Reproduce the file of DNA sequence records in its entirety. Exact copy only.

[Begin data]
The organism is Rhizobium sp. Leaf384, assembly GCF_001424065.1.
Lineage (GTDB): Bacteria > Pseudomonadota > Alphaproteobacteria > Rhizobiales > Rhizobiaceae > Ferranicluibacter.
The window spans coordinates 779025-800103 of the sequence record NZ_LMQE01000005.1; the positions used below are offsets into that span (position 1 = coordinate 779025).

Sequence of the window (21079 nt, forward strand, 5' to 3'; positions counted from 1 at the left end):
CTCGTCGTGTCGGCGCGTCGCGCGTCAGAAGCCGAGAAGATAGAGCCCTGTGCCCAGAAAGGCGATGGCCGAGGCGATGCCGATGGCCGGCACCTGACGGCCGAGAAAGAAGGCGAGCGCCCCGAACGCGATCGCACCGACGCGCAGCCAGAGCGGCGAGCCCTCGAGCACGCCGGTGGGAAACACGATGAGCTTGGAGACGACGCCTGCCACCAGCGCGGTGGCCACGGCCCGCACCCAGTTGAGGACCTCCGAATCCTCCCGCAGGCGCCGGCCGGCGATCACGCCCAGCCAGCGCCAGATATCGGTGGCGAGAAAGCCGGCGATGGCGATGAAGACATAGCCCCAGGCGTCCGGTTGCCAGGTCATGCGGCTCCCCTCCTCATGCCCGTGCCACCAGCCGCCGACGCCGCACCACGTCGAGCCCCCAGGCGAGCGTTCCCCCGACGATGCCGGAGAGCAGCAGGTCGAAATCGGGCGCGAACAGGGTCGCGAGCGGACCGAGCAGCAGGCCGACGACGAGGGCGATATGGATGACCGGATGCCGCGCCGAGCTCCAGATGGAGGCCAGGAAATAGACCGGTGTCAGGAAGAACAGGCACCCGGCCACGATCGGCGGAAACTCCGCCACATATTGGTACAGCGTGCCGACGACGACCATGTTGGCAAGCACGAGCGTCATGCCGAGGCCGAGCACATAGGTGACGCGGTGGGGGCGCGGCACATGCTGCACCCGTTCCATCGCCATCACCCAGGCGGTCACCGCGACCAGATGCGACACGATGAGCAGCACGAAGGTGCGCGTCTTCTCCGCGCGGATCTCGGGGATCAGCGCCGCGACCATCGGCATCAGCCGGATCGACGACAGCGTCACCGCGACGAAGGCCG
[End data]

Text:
The organism is Rhizobium sp. Leaf384, assembly GCF_001424065.1.
Lineage (GTDB): Bacteria > Pseudomonadota > Alphaproteobacteria > Rhizobiales > Rhizobiaceae > Ferranicluibacter.
The window spans coordinates 779025-800103 of the sequence record NZ_LMQE01000005.1; the positions used below are offsets into that span (position 1 = coordinate 779025).

Sequence of the window (21079 nt, forward strand, 5' to 3'; positions counted from 1 at the left end):
CTCGTCGTGTCGGCGCGTCGCGCGTCAGAAGCCGAGAAGATAGAGCCCTGTGCCCAGAAAGGCGATGGCCGAGGCGATGCCGATGGCCGGCACCTGACGGCCGAGAAAGAAGGCGAGCGCCCCGAACGCGATCGCACCGACGCGCAGCCAGAGCGGCGAGCCCTCGAGCACGCCGGTGGGAAACACGATGAGCTTGGAGACGACGCCTGCCACCAGCGCGGTGGCCACGGCCCGCACCCAGTTGAGGACCTCCGAATCCTCCCGCAGGCGCCGGCCGGCGATCACGCCCAGCCAGCGCCAGATATCGGTGGCGAGAAAGCCGGCGATGGCGATGAAGACATAGCCCCAGGCGTCCGGTTGCCAGGTCATGCGGCTCCCCTCCTCATGCCCGTGCCACCAGCCGCCGACGCCGCACCACGTCGAGCCCCCAGGCGAGCGTTCCCCCGACGATGCCGGAGAGCAGCAGGTCGAAATCGGGCGCGAACAGGGTCGCGAGCGGACCGAGCAGCAGGCCGACGACGAGGGCGATATGGATGACCGGATGCCGCGCCGAGCTCCAGATGGAGGCCAGGAAATAGACCGGTGTCAGGAAGAACAGGCACCCGGCCACGATCGGCGGAAACTCCGCCACATATTGGTACAGCGTGCCGACGACGACCATGTTGGCAAGCACGAGCGTCATGCCGAGGCCGAGCACATAGGTGACGCGGTGGGGGCGCGGCACATGCTGCACCCGTTCCATCGCCATCACCCAGGCGGTCACCGCGACCAGATGCGACACGATGAGCAGCACGAAGGTGCGCGTCTTCTCCGCGCGGATCTCGGGGATCAGCGCCGCGACCATCGGCATCAGCCGGATCGACGACAGCGTCACCGCGACGAAGGCCG